2019 Chevrolet Colorado vs Ford Ranger vs 2020 Jeep Gladiator Comparison

Buying a small pickup truck used to be simple due to the limited options on the market. The Toyota Tacoma was the top pick for reliability and ruggedness, the Nissan Frontier for affordability, the Honda Ridgeline for practicality, and the Chevrolet Colorado or GMC Canyon if the others didn’t fit. But the segment has recently grown, with new entries like the Ford Ranger and Jeep Gladiator, as well as specialty models such as the Colorado ZR2, which excel in specific areas – in this case, off-roading.

With three new small trucks together for testing, picking a winner isn’t easy. Small trucks have to be capable without being too expensive or unwieldy, charming truck buyers in a way half-tons can’t.

The all-new Jeep Gladiator aims to take what people love about the Wrangler and bring it to a new body style. It is big, but has those loveable Jeep hallmarks, from the design to the drive. It should appeal to the Jeep faithful, but will others get it?

The Ranger is Ford’s re-entry into the segment after taking a few years off to perfect the small truck for other markets while letting its F-150 reign supreme in North America. It’s back with a smaller engine and a focus on getting the job done.

The Colorado ZR2, meanwhile, is something of a blend of the other two. It starts life as a mainstream mid-size truck – plenty capable with a nice powerplant – but then gets a serious amount of off-road equipment. Sometimes it can be a little much, compromising the basics of being a truck in favour of being hardcore.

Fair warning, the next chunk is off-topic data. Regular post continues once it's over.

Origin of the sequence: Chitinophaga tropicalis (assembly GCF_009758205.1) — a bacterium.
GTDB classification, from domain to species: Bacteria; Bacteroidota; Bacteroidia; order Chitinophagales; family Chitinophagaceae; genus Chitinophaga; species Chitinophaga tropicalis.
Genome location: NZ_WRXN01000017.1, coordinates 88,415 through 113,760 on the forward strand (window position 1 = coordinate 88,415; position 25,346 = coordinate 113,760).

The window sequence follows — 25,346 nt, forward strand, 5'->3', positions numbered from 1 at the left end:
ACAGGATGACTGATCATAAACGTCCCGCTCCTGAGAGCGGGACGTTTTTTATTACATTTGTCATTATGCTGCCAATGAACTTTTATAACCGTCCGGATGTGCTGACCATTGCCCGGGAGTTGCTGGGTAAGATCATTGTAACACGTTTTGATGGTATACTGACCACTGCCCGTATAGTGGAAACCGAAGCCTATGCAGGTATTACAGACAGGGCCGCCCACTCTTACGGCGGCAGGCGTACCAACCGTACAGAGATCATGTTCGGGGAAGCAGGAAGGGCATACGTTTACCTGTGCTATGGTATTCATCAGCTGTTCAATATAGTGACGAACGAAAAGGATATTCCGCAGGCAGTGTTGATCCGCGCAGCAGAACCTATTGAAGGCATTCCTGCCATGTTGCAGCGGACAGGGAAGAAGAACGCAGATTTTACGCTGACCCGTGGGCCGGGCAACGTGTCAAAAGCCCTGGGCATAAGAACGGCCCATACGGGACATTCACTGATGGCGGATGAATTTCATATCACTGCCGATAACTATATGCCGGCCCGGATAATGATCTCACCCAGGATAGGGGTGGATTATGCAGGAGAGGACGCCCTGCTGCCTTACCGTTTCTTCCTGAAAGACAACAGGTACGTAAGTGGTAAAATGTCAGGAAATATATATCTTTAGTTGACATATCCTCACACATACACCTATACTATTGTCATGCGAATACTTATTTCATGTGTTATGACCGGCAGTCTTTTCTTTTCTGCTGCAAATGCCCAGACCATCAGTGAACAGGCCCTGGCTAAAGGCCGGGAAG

With the introductions out of the way, let’s pick these three trucks apart in order to declare a winner.

Third Place: 2020 Jeep Gladiator

The 2020 Jeep Gladiator has so much potential, bringing all the expertise that Jeep and parent company Fiat Chrysler Automobiles (FCA) have with trucks and off-roading to the small truck segment. Though it looks similar to the Wrangler, the Gladiator uses a new platform while borrowing a bit of equipment from its sibling, including its powertrain and axles. It seems like a good idea, but the Gladiator may have benefited more from a bespoke treatment, as it feels compromised trying to be both a Wrangler and a truck.